Archive for the ‘Water Gardening / Water Features’ Category

10 Tips for Fall Pond Care


A nip in the air, shorter days, and the shedding of multi-colored leaves from the trees signifies a changing of the seasonal guard. Gardeners across the country take precautions to protect their landscapes from the harsh reality of winter. Water features in the landscape require special consideration when putting your pond to bed for a long winter’s nap. Pond maintenance chores in the fall and winter vary depending on where you live, but there are some basic guidelines to help your aquatic plants and finned friends weather the chill of Mother Nature. Following is a handy check list to help ensure a healthy pond come spring time.

10 Tips for Fall Pond Care


  1. Decaying leaves and foliage produce toxic gases that can harm your fish so you want to remove this debris before winter rolls into town. You don’t need to remove every single last leaf, but try to remove the majority.
  2.  If you put protective pond netting over your pond before the leaves started to fall, your job is easy. Carefully roll up the net and discard the leaves that were caught.
  3. If you didn’t use a net over the surface of your pond, you’ll need to remove the build-up of leaves from the bottom of the pond. Use a long handled pond net to scoop them out. Check your skimmer basket and remove any leaves that are still caught inside.
  4. Add Cold Water Beneficial Bacteria to the pond once the temperature drops below 50 degrees. Use twice weekly for two weeks, and then once per week until the water starts to freeze.
  5. Stop fertilizing your aquatic plants after the first frost.
  6. Trim back hardy marginal aquatic plants to 2″ above the water to keep the dead foliage from drooping over into the pond.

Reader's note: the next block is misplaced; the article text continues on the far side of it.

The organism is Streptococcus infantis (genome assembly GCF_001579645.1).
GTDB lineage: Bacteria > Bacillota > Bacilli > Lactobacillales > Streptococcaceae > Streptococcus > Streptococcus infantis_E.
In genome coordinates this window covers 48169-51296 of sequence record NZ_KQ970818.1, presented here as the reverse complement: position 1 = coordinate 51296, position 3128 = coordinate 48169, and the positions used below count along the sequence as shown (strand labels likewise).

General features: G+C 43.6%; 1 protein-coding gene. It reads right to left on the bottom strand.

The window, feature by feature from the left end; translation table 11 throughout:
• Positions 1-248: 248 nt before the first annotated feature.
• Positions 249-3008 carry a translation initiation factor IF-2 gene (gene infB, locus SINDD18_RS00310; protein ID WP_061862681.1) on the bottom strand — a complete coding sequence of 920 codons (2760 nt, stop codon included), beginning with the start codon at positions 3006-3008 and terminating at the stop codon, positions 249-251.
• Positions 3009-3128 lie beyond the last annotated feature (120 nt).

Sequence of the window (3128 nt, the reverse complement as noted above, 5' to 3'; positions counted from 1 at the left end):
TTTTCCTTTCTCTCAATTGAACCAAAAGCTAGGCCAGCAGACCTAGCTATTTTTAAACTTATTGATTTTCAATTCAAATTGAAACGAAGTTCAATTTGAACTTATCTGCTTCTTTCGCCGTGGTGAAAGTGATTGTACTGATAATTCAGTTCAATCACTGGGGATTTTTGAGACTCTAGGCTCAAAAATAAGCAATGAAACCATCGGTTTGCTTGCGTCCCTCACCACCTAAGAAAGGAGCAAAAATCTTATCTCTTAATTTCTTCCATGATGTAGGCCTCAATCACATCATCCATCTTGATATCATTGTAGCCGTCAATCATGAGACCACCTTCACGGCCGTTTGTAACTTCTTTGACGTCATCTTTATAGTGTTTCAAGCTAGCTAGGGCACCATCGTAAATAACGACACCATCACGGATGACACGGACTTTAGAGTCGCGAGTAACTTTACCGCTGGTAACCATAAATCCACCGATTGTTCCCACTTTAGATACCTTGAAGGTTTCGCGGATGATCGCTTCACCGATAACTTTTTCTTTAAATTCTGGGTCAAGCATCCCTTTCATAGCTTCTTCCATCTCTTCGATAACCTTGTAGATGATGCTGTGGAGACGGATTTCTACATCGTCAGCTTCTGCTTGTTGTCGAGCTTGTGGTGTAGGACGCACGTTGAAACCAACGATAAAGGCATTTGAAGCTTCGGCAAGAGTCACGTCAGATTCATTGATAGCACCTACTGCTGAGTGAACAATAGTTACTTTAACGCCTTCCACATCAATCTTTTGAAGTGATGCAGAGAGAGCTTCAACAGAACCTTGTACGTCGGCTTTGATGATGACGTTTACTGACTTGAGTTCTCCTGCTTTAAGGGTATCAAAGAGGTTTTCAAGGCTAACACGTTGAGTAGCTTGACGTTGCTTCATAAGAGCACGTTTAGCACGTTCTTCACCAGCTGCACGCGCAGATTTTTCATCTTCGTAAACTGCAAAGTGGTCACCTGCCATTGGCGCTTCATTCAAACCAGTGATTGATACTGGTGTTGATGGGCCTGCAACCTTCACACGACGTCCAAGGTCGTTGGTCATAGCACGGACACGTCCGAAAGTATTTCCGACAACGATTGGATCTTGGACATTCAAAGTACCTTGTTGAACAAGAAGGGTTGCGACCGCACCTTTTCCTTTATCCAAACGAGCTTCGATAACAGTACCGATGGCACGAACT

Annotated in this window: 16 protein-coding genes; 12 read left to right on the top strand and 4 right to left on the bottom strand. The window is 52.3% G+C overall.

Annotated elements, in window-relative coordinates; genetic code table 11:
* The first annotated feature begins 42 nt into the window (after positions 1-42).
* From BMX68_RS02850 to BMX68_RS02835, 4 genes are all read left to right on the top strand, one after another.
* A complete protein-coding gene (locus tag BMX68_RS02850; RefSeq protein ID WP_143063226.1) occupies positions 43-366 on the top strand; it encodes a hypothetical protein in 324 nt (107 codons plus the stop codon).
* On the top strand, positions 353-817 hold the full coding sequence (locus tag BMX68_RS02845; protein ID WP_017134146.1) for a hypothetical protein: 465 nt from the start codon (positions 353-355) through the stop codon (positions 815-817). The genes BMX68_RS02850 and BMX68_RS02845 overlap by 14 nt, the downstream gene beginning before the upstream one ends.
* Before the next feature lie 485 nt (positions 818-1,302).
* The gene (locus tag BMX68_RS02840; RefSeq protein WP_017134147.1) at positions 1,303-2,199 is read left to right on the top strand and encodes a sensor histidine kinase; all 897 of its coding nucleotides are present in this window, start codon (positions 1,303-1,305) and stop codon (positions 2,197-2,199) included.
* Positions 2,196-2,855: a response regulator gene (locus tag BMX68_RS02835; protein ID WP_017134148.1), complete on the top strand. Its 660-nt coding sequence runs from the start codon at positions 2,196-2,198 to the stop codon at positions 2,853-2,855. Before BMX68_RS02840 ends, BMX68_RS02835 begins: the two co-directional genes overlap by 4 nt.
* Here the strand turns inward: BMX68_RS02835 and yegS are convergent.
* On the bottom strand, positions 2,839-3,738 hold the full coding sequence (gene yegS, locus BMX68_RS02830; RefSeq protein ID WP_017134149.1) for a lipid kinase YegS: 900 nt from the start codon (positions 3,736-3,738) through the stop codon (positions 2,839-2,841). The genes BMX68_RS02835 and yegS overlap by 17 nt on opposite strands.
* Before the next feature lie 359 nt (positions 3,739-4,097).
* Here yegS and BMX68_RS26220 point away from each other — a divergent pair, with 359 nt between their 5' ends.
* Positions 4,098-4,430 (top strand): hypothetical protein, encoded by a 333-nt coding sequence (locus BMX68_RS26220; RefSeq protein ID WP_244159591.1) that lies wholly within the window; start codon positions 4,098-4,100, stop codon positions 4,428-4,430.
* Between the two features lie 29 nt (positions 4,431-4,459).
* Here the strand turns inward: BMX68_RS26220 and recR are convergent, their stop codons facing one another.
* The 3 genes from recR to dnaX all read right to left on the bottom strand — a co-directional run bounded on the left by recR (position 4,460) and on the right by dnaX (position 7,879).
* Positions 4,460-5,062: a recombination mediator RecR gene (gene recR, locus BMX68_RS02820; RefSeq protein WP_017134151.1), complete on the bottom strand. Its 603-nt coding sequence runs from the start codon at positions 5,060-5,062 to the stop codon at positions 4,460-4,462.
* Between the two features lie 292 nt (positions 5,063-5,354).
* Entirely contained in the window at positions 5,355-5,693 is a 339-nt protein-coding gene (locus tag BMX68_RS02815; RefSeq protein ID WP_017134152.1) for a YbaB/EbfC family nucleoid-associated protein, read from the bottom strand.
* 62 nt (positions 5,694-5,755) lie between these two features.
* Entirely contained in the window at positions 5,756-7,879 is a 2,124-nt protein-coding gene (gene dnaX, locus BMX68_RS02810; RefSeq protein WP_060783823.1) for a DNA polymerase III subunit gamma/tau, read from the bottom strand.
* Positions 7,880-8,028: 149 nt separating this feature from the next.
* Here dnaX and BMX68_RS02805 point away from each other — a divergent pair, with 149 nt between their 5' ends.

7. Trim back waterlily leaves and stems to 2-3″ above the base of the plant. This keeps dead foliage from decomposing in the pond.
  8. If you left hardy waterlilies in their pot, drop them into the deepest part of the pond to over-winter. Do not bring them indoors as they need a period of dormancy.
  9. Bring tropical waterlilies indoors if you want to over-winter them. Keep the pot in 50-degree water or take them out of the pot and store in sand. Be advised, even trained horticulturists lose a lot of tropical waterlilies when storing them indoors, so you might simply want to treat them as annuals.
  10. Once temperatures drop to 50 degrees, stop feeding your fish. They need to get ready to hibernate and you’ll want to avoid any metabolic complications. You can feed them Cold Water Fish Food until the temperature drops below 50 degrees.
Posted on: September 9th, 2015 by admin | Comments Off

How Many Fish Can You Add to a Pond?

-by Aquascape Inc.

May 15, 2015

There’s some of us who love fish and collect them like a stack of hot baseball cards! While fish certainly bring joy to any pond, they can also bring headaches to water quality if you go overboard when stocking fish. Too many fish creates an imbalance in the pond’s ecosystem so you’ll want to make sure you are smart about the number and size of fish in your water garden.